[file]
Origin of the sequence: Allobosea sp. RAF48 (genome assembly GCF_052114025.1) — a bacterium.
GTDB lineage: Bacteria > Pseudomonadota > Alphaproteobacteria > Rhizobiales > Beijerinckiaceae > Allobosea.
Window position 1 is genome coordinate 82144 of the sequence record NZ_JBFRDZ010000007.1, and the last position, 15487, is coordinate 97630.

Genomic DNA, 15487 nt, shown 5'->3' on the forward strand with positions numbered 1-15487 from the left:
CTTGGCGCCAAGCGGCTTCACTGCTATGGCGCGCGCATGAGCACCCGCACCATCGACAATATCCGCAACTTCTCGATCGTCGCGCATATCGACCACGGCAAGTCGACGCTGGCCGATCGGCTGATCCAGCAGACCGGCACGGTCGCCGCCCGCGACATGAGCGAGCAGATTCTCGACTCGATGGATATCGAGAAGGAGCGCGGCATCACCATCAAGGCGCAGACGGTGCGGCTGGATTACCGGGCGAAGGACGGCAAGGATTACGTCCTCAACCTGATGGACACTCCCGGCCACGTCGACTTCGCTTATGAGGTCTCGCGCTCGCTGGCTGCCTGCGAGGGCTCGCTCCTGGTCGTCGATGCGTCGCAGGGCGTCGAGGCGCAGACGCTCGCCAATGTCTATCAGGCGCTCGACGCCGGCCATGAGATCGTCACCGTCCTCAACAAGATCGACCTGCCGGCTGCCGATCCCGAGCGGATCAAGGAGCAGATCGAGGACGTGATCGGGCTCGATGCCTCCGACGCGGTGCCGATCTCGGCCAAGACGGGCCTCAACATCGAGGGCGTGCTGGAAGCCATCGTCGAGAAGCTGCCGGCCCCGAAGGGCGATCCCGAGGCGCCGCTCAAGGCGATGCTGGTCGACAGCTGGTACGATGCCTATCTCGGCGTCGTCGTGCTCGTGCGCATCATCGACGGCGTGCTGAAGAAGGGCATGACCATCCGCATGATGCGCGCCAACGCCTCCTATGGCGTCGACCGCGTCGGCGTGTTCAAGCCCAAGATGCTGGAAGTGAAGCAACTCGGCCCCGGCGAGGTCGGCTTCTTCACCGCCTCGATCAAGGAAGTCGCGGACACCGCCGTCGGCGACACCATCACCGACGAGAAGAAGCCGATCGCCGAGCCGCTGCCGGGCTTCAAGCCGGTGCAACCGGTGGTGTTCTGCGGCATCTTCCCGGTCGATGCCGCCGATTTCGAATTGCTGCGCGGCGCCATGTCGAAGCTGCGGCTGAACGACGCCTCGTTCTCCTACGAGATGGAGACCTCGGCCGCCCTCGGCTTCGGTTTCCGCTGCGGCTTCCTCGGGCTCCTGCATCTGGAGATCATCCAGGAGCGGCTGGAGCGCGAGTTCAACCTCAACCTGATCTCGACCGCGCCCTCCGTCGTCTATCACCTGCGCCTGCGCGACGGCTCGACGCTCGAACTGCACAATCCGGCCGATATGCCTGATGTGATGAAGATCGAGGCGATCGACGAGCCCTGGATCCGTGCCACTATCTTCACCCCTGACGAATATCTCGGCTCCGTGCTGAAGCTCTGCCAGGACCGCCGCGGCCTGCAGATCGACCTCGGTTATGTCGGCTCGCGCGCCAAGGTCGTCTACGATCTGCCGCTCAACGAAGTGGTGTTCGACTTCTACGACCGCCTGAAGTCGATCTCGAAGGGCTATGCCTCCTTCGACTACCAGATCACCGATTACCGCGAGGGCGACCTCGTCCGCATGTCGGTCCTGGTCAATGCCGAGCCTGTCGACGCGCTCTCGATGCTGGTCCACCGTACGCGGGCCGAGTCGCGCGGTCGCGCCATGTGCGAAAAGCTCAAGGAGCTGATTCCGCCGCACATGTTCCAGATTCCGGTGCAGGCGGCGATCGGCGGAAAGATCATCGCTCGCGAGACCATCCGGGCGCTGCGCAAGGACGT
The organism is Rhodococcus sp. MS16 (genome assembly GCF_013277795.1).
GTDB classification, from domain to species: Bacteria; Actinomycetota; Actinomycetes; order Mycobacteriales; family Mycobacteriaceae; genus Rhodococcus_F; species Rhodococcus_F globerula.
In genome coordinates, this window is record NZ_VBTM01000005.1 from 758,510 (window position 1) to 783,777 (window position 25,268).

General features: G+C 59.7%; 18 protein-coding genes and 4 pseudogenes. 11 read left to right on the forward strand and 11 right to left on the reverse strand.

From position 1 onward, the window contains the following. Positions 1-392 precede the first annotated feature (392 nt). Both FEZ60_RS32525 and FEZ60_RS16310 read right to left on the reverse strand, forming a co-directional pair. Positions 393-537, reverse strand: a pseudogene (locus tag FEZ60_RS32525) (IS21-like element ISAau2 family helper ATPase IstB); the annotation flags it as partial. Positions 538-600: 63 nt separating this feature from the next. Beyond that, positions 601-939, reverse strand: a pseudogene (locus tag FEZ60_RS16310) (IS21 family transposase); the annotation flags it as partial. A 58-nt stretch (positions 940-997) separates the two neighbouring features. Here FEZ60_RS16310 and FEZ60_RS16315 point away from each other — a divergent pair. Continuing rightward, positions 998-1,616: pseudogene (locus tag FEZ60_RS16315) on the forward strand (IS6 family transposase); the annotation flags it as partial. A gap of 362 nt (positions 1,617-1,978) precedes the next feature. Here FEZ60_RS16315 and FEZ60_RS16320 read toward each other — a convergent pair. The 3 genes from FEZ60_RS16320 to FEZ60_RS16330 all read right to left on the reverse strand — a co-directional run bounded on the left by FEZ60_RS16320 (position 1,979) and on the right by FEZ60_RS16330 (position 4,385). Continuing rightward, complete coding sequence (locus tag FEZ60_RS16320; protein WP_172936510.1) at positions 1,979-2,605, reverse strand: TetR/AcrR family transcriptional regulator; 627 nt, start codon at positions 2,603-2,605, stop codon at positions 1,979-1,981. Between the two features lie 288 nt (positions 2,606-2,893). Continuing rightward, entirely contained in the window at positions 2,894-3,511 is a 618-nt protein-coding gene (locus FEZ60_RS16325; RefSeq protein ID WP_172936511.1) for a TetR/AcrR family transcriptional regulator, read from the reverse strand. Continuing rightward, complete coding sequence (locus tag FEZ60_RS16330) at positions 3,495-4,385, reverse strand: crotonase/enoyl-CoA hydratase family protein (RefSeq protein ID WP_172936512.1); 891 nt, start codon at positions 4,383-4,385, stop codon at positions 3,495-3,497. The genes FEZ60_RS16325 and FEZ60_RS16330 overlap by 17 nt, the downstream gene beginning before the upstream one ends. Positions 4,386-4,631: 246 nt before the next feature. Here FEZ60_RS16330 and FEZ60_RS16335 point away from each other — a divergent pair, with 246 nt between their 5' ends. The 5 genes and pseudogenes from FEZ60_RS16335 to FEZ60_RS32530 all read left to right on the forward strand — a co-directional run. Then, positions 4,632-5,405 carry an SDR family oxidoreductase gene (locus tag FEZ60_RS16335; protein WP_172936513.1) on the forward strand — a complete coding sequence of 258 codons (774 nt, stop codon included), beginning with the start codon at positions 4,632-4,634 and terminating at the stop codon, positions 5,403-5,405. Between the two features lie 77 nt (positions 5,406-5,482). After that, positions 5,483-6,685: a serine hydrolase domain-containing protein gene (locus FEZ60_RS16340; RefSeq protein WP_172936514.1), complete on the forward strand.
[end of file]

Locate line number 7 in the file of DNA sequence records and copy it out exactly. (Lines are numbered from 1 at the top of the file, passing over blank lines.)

GTDB classification, from domain to species: Bacteria; Actinomycetota; Actinomycetes; order Mycobacteriales; family Mycobacteriaceae; genus Rhodococcus_F; species Rhodococcus_F globerula.